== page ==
CHENNAI, June 16, 2012
news story by B. Kolappan
Thr propaganda van of the Tamil Nadu Progressive Writers and Artists Association carrying projector and other materials for screening films on the streets. Photo: M. Karunakaran
Multiple screenings to mark a century of Indian cinema
Today, only some film-buffs might remember Avan Amaran, a film with strong Marxist moorings, highlighting the relentless struggle of the working class.
Released in 1958, after being subjected to massive editing by the Censor Board for its “strong political message,” the film failed to make a mark in the box office, despite a good story, excellent direction (by Veena S. Balachandar and Leftist producer S. Nagarajan) and an impressive cast.
And now, fifty four years after its release, the film will be screened again by the Tamil Nadu Progressive Writers and Artistes Association — however, not in theatres, but on the streets, in as many as 600 places all over the State.
“Not just Avan Amaran, beginning Saturday in Chennai, the Association will screen many short films, documentaries and world class films including Charlie Chaplin's comedies to mark the 100th anniversary of Indian cinema. As many as 1,500 of them will be screened in 15 days,” says S. Tamilselvan, president of the Association.
The film movement affiliated to the Association has already sent 15 copies of 25 short films and documentaries to be screened in 15 districts. Directors and producers of the short films and documentaries will be invited for discussions during the screening.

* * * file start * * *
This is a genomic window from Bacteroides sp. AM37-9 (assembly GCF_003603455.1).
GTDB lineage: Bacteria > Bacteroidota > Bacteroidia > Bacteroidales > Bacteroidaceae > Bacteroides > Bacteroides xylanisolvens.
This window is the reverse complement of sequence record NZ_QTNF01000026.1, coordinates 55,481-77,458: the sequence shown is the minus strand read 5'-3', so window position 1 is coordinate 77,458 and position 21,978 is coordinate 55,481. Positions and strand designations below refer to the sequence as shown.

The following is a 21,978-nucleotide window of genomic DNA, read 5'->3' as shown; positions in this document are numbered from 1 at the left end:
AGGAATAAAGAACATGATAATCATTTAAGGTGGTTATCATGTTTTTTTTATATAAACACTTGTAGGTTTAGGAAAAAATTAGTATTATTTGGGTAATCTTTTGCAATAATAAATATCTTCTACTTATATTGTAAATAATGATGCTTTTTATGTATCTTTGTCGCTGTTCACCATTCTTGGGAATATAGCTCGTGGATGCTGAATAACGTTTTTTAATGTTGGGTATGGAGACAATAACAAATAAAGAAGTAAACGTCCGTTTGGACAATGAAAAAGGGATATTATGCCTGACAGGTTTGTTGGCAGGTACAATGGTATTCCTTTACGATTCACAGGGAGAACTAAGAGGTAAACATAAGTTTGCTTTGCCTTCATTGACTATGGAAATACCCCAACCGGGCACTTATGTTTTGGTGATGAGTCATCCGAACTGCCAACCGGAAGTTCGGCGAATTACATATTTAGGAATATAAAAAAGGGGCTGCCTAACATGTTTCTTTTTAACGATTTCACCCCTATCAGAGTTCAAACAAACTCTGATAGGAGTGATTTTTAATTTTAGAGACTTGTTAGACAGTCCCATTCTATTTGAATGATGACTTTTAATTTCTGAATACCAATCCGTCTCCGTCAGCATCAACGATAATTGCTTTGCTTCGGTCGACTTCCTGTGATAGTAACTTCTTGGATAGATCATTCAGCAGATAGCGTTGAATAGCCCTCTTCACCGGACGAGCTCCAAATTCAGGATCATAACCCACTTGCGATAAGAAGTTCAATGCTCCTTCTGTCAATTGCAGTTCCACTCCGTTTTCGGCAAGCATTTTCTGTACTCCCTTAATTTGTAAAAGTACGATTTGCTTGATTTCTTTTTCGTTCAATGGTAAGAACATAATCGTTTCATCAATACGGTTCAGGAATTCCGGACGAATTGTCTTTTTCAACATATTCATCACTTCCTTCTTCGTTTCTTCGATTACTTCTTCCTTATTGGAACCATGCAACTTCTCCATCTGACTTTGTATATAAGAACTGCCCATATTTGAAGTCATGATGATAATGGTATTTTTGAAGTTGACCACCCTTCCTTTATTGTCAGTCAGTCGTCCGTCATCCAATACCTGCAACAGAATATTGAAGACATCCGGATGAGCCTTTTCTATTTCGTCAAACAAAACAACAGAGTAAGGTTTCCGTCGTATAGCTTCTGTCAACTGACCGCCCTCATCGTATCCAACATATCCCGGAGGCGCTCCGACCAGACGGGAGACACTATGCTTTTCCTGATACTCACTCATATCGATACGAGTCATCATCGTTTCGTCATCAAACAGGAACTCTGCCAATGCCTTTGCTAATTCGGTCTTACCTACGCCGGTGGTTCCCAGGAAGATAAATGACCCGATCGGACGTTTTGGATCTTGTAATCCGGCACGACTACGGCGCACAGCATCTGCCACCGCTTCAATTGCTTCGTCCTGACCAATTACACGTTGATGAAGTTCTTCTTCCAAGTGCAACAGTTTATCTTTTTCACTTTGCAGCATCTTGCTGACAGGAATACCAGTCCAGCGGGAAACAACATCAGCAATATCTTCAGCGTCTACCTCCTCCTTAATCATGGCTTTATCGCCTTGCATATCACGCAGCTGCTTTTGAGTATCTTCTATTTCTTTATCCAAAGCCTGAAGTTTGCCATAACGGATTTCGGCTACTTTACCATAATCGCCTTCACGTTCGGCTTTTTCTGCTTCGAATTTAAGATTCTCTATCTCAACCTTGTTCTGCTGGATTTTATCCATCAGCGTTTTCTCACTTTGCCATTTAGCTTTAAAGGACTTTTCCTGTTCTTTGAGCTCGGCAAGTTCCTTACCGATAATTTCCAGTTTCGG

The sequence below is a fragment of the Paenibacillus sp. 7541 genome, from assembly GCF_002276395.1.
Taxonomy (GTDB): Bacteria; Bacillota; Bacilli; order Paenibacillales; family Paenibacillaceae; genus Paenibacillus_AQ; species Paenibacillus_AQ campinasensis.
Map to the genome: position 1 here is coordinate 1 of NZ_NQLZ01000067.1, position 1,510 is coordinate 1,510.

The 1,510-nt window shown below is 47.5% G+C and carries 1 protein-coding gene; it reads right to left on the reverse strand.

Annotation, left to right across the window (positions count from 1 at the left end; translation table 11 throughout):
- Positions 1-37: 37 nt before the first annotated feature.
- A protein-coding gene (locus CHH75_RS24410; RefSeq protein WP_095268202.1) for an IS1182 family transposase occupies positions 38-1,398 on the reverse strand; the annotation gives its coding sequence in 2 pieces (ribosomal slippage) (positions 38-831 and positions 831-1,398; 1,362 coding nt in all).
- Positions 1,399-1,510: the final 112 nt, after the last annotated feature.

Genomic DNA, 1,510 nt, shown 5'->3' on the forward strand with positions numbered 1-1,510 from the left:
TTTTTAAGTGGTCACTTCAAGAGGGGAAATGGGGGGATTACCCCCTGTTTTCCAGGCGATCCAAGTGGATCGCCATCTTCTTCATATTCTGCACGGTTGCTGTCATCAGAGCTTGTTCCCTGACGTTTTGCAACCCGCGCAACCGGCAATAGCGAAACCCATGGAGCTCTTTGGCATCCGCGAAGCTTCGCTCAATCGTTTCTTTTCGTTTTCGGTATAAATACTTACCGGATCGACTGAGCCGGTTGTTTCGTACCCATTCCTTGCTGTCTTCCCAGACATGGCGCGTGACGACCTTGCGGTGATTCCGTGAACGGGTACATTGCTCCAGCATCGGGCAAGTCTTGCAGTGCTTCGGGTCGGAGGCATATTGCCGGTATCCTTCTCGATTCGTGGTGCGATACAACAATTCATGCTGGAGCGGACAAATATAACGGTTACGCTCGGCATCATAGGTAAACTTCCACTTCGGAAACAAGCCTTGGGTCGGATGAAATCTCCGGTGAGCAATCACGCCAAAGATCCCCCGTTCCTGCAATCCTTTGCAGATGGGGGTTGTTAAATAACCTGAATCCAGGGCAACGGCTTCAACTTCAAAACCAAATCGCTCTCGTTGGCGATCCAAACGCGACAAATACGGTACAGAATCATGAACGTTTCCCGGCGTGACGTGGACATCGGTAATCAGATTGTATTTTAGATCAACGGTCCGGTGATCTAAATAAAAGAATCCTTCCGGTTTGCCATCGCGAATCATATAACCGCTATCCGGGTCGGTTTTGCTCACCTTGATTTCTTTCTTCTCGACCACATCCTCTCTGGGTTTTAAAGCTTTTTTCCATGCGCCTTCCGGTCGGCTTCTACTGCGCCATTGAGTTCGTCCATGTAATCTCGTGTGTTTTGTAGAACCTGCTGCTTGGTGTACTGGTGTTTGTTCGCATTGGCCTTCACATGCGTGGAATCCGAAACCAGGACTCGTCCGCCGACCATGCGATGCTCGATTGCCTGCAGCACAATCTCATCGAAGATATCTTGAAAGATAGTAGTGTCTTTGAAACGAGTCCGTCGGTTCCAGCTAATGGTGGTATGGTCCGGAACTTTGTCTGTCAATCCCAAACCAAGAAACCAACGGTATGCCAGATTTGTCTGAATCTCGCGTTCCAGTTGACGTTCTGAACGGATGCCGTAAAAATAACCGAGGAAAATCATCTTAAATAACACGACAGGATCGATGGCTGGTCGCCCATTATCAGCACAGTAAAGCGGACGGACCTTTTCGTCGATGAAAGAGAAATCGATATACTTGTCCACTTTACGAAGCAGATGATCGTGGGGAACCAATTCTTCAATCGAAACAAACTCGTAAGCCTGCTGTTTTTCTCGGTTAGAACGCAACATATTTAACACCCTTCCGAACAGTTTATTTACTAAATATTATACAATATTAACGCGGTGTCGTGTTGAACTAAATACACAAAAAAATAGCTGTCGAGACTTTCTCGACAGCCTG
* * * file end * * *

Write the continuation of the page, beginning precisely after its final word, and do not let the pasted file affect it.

“Our objective is to create an audience for serious cinema. Every year, many good films are made out of individual efforts but they are not given any attention due to lack of patronage. We want to take the films to the people,” noted Mr. Tamilselvan.
The Association has in its possession over 500 movies in various languages that have made a mark across the world. Moreover, in every district, the Association has a bank of CDs and DVDs. Many of these will be screened during the next fortnight.
“There is no point in just blaming the film world for making B-grade commercial films. We have to inculcate a taste for alternative and serious film among the masses. This screening will go a long way in fulfilling such an objective,” Mr. Tamilselvan said.
Film director Karuna, who is also the co-ordinator of the film movement of the Association, said films had been classified to suit various sections.
“We will screen a different set of movies in schools and colleges, and a different variety on the streets,” he said.
The Association has good prints of some of the best Iranian and Chinese movies, besides films by Indian directors such as Satyajit Ray, Mrinal Sen and others.
“The Iranian movie, Children of Heaven, will be a feast for school children,” Mr. Karuna said. Akrinai, a short film on transgenders, Aarayatha Theerpu, which depicts the plight of members of the Irula community working in granite quarries, and Ezhumalai Jama, a film on ‘therukoothu' artistes will also be screened.